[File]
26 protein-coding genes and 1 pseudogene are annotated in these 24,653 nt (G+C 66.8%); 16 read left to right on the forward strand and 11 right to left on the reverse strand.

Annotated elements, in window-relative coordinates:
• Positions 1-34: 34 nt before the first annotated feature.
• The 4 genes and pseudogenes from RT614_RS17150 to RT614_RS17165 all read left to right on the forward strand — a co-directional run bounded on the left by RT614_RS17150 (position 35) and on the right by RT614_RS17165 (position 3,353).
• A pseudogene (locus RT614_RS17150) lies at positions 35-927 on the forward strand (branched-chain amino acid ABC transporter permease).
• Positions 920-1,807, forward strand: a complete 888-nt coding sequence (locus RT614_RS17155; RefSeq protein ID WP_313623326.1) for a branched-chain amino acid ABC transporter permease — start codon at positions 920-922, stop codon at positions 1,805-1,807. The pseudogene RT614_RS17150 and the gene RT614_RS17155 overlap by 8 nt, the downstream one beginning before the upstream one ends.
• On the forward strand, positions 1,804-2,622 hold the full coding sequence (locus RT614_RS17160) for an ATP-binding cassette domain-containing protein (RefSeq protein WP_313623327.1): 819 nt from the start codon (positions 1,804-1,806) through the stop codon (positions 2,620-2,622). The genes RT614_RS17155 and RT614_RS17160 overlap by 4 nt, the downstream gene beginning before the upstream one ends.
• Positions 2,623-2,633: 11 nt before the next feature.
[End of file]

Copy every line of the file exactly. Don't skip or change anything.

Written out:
26 protein-coding genes and 1 pseudogene are annotated in these 24,653 nt (G+C 66.8%); 16 read left to right on the forward strand and 11 right to left on the reverse strand.

Annotated elements, in window-relative coordinates:
• Positions 1-34: 34 nt before the first annotated feature.
• The 4 genes and pseudogenes from RT614_RS17150 to RT614_RS17165 all read left to right on the forward strand — a co-directional run bounded on the left by RT614_RS17150 (position 35) and on the right by RT614_RS17165 (position 3,353).
• A pseudogene (locus RT614_RS17150) lies at positions 35-927 on the forward strand (branched-chain amino acid ABC transporter permease).
• Positions 920-1,807, forward strand: a complete 888-nt coding sequence (locus RT614_RS17155; RefSeq protein ID WP_313623326.1) for a branched-chain amino acid ABC transporter permease — start codon at positions 920-922, stop codon at positions 1,805-1,807. The pseudogene RT614_RS17150 and the gene RT614_RS17155 overlap by 8 nt, the downstream one beginning before the upstream one ends.
• On the forward strand, positions 1,804-2,622 hold the full coding sequence (locus RT614_RS17160) for an ATP-binding cassette domain-containing protein (RefSeq protein WP_313623327.1): 819 nt from the start codon (positions 1,804-1,806) through the stop codon (positions 2,620-2,622). The genes RT614_RS17155 and RT614_RS17160 overlap by 4 nt, the downstream gene beginning before the upstream one ends.
• Positions 2,623-2,633: 11 nt before the next feature.